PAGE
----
Dr. Rebecca Nowacek
Department of English
Klingler College of Arts and Sciences



Most of my published research focuses on the related area of writing in the disciplines and in interdisciplinary classrooms.  My most recent publications draw on research conducted within a team-taught interdisciplinary learning community in order to provide a more precise vocabulary and theoretical framework for conceptualizing the relationship between writing and disciplinary learning in the interdisciplinary classroom. 

  • “Why is Being Interdisciplinary So Very Hard To Do?  Thoughts on the Perils and Promise of Interdisciplinary Pedagogy.”   College Composition and Communication.  In press.
  • “Toward a Theory of Interdisciplinary Connections: A Classroom Study of Talk and Text,” Research in the Teaching of English.  In press.
  • “A Discourse-Based Theory of Interdisciplinary Connections.”  JGE: The Journal of General Education.  54.3 (2005): 171-195.

I expand these arguments in my book manuscript by using the interdisciplinary classroom as a locus for examining the role of writing and disciplinary expertise in undergraduate general education more broadly, placing the work of the instructors and students in my study into larger institutional and historical contexts.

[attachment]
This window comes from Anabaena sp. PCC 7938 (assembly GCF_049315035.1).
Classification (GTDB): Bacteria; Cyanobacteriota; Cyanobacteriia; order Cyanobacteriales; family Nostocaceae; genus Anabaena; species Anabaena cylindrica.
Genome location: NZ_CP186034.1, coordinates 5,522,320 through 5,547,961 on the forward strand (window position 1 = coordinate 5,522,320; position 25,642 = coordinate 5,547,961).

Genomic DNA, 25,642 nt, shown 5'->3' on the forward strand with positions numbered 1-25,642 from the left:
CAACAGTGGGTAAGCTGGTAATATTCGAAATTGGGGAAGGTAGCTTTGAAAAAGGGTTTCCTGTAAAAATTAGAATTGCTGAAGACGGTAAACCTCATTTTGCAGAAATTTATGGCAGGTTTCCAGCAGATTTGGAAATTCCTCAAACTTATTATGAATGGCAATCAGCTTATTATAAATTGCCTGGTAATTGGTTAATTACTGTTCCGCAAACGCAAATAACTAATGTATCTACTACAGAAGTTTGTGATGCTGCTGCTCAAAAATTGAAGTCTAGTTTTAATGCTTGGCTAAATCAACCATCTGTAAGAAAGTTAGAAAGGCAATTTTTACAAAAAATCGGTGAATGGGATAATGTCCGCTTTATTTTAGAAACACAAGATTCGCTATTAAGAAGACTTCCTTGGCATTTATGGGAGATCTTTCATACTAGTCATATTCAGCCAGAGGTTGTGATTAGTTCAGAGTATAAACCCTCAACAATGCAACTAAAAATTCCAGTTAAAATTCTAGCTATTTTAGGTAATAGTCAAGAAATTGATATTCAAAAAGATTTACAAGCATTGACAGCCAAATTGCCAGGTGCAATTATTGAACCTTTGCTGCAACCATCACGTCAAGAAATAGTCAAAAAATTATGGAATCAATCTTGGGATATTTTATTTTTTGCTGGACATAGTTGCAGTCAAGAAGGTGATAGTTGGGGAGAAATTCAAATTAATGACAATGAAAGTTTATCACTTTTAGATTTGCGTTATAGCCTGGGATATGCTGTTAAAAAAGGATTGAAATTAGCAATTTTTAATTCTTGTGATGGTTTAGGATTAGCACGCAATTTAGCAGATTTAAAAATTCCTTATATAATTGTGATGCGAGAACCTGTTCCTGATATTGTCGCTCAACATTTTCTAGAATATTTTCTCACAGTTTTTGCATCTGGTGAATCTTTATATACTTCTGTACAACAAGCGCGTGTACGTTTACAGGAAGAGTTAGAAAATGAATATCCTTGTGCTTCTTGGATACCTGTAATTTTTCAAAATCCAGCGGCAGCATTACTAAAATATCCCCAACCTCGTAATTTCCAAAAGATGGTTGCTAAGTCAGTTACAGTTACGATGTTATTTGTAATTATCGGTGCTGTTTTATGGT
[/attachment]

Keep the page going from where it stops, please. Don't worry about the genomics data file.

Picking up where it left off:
More recently, my teaching and research have also begun to focus on fostering democratic citizenship—a focus that I frankly see as entirely congruent with the role of a writing center within a university and throughout the larger community.  My interest in citizenship first emerged while teaching an undergraduate rhetorical theory course, a course has evolved to include a “jury project” component that provides students with an opportunity to practice their skills of argumentation as well as democratic deliberation.  My interest in democratic citizenship has been nurtured by my work as a Carnegie Scholar.  Through this work, I have developed, taught, and conducted research within a multidisciplinary capstone course for students across the university.  The focus of the course is democratic citizenship in the city of Milwaukee; the major project of the course asks students to work in groups on a knotty local problem (such as low voter turnout), conducting individual research using their disciplinary expertise and then to engaging in cross-disciplinary dialogue to develop a richer understanding of their problem.  My work in this area thus draws on my work on writing and learning in the disciplines: while working on the major project students often consolidate and expand their sense of disciplinary expertise while also practicing the very important citizenship skill of negotiating understanding and consensus about difficult problems in the absence of certainty. I am currently at work on a collaboratively authored manuscript that explores the integration of education for citizenship across the curriculum.